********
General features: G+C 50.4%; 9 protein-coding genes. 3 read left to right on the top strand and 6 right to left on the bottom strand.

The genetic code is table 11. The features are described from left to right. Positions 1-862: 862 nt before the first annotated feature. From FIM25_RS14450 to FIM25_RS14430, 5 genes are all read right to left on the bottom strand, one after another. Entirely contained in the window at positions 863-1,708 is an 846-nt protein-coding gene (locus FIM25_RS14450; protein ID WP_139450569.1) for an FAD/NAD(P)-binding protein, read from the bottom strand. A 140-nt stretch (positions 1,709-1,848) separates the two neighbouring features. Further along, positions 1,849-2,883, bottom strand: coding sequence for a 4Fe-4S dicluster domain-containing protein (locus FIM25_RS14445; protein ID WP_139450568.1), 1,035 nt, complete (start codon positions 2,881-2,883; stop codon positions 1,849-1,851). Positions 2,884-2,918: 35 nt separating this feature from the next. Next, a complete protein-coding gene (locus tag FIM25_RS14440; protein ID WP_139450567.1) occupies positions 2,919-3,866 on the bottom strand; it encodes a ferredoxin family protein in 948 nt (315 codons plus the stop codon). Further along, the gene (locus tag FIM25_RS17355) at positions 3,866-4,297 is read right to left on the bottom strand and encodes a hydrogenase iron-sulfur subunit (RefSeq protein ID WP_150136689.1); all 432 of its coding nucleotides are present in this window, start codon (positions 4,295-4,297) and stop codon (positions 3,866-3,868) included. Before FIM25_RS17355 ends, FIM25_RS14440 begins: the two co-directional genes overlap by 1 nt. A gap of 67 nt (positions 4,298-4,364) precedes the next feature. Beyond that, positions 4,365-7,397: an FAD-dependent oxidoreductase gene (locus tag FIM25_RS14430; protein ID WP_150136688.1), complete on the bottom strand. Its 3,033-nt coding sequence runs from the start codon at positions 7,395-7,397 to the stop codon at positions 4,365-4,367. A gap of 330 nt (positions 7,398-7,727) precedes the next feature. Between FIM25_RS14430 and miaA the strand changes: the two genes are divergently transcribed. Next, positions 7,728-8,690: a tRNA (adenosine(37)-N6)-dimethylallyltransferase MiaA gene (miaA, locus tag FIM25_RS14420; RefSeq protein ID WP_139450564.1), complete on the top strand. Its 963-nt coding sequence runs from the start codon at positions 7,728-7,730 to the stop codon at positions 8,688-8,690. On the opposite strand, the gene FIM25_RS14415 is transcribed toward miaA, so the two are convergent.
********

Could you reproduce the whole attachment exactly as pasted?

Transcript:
General features: G+C 50.4%; 9 protein-coding genes. 3 read left to right on the top strand and 6 right to left on the bottom strand.

The genetic code is table 11. The features are described from left to right. Positions 1-862: 862 nt before the first annotated feature. From FIM25_RS14450 to FIM25_RS14430, 5 genes are all read right to left on the bottom strand, one after another. Entirely contained in the window at positions 863-1,708 is an 846-nt protein-coding gene (locus FIM25_RS14450; protein ID WP_139450569.1) for an FAD/NAD(P)-binding protein, read from the bottom strand. A 140-nt stretch (positions 1,709-1,848) separates the two neighbouring features. Further along, positions 1,849-2,883, bottom strand: coding sequence for a 4Fe-4S dicluster domain-containing protein (locus FIM25_RS14445; protein ID WP_139450568.1), 1,035 nt, complete (start codon positions 2,881-2,883; stop codon positions 1,849-1,851). Positions 2,884-2,918: 35 nt separating this feature from the next. Next, a complete protein-coding gene (locus tag FIM25_RS14440; protein ID WP_139450567.1) occupies positions 2,919-3,866 on the bottom strand; it encodes a ferredoxin family protein in 948 nt (315 codons plus the stop codon). Further along, the gene (locus tag FIM25_RS17355) at positions 3,866-4,297 is read right to left on the bottom strand and encodes a hydrogenase iron-sulfur subunit (RefSeq protein ID WP_150136689.1); all 432 of its coding nucleotides are present in this window, start codon (positions 4,295-4,297) and stop codon (positions 3,866-3,868) included. Before FIM25_RS17355 ends, FIM25_RS14440 begins: the two co-directional genes overlap by 1 nt. A gap of 67 nt (positions 4,298-4,364) precedes the next feature. Beyond that, positions 4,365-7,397: an FAD-dependent oxidoreductase gene (locus tag FIM25_RS14430; protein ID WP_150136688.1), complete on the bottom strand. Its 3,033-nt coding sequence runs from the start codon at positions 7,395-7,397 to the stop codon at positions 4,365-4,367. A gap of 330 nt (positions 7,398-7,727) precedes the next feature. Between FIM25_RS14430 and miaA the strand changes: the two genes are divergently transcribed. Next, positions 7,728-8,690: a tRNA (adenosine(37)-N6)-dimethylallyltransferase MiaA gene (miaA, locus tag FIM25_RS14420; RefSeq protein ID WP_139450564.1), complete on the top strand. Its 963-nt coding sequence runs from the start codon at positions 7,728-7,730 to the stop codon at positions 8,688-8,690. On the opposite strand, the gene FIM25_RS14415 is transcribed toward miaA, so the two are convergent.